Monday, 11 June 2012

Onboard, Inboard, Outboard Repair


     "and you say, 'Baby, have you got enough gas?'"
                                                  -Prince

     Last Saturday dawned cloudy, rainy and cooler than the past sweltering week.  In short, a generally crappy day for sailing .    After scanning the sky over my morning coffee, I decide to take advantage of the somber overcast and declare a maintenance day.

     Quack's  little outboard was unhappy.  It would light upon the first or second pull and run like an overcaffeinated mosquito with a Napoleon complex... for about 10 minutes.  It would restart on the first pull and run like a mildly sedated chastened mosquito... for 5 minutes.  Then it started like a dead mosquito.

     Quack is our link to civilization.  Without our doughty little rubber duck, our access to fresh water, showers and friends on distant, lesser, lower-case "d" docks is severely hampered.

     What was that?  What about those oars hanging on the side, you say?

    Oh, sure, I could row, it would probably even be good for me, (as SWMBO has gently, if repeatedly, pointed out), but that doesn't fix the ailing outboard does it?

    So, I decide to perform exploratory surgery on the Yamaha's innards.  Wanting to stay dry as the skies dropped an apathetic drizzle on the Dock, , and as insurance against parts and tools taking a swim, I opted to transform Whickeyjack's cockpit into an impromptu  repair shop.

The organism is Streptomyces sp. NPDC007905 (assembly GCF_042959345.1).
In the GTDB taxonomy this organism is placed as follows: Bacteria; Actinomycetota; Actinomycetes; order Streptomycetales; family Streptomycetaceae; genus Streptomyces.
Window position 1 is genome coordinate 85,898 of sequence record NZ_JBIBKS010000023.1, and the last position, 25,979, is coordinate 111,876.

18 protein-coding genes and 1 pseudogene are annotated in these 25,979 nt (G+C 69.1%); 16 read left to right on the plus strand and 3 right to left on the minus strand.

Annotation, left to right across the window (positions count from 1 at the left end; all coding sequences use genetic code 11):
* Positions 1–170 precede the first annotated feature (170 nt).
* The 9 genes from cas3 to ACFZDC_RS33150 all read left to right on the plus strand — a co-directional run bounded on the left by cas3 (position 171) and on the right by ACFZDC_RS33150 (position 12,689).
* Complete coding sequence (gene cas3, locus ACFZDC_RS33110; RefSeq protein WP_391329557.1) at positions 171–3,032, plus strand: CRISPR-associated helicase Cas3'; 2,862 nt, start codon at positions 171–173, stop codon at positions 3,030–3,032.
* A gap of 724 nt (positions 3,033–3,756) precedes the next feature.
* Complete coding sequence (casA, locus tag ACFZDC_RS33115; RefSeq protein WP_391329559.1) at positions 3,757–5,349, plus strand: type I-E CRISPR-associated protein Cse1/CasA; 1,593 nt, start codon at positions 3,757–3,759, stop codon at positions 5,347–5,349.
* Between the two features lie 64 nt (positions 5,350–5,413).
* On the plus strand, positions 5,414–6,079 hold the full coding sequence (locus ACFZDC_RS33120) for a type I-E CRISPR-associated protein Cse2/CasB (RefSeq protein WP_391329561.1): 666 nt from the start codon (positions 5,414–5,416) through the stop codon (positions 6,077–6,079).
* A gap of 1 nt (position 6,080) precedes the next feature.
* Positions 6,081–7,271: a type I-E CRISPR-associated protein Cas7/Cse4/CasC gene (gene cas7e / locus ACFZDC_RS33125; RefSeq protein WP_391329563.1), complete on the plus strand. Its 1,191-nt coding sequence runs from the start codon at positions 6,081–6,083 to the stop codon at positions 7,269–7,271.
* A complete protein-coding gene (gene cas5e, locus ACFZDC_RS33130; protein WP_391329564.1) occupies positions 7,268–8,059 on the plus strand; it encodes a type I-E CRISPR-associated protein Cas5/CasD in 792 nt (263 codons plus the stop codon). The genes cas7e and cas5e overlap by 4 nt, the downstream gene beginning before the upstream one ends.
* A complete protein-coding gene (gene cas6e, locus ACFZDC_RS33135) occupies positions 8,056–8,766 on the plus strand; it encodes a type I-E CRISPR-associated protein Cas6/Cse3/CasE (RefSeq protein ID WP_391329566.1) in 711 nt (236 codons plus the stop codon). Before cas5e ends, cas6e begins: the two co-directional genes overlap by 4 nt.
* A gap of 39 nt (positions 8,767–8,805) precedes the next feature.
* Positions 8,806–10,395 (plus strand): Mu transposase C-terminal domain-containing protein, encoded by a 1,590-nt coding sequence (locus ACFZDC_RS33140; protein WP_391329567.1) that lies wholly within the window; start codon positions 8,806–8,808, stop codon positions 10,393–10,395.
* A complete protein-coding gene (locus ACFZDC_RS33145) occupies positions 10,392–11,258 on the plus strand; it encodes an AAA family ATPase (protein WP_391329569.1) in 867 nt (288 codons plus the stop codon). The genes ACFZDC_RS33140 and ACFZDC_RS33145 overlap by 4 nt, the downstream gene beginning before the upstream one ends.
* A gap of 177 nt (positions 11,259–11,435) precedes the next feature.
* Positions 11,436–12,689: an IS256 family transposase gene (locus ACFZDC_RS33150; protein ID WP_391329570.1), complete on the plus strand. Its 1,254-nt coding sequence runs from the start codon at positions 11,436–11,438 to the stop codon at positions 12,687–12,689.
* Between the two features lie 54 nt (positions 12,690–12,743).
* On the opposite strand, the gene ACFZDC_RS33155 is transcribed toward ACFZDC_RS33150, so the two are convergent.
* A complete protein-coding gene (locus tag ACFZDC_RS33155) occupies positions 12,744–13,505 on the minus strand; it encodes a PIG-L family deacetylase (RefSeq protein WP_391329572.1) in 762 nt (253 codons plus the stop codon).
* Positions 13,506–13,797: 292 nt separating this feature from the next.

The presence of the toolbox and socket set are deceptive.  I needed one wrench, two screwdrivers, a pair of pliers and ten minutes to remove the covers, the fuel tank, the carburetor and  the fuel filter. 




 I stripped down and cleaned the Likely Culprit, the carb, and the Likelier Culprit, the fuel filter

  The fuel filter may very well have been the original unit.  Clearly, it had been filtering for a long long time, and now was less finicky about what passed through it's mesh... like fuel.  I spritzed it and the carb with some carb cleaner and fresh gas and alcohol and rinsed them...



   Slapped everything back together, and...

    Same result.

     Sigh.

    Unsurprised, I re-removed the re-reinstalled motor, stripped it back down again, rummaged through some spare parts and came up with an anonymous filter, trimmed the fuel lines to fit, installed it, added some fresh gas and....



Quack's performance is now Finnegan and SWMBO approved!






















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1 comment:

  1. I once was told the most common problems with diesels was "delivery of fuel, dirt in fuel, and water in fuel".

    In other words, fuel, fuel, fuel.

    Congratulations on the fix.

    ReplyDelete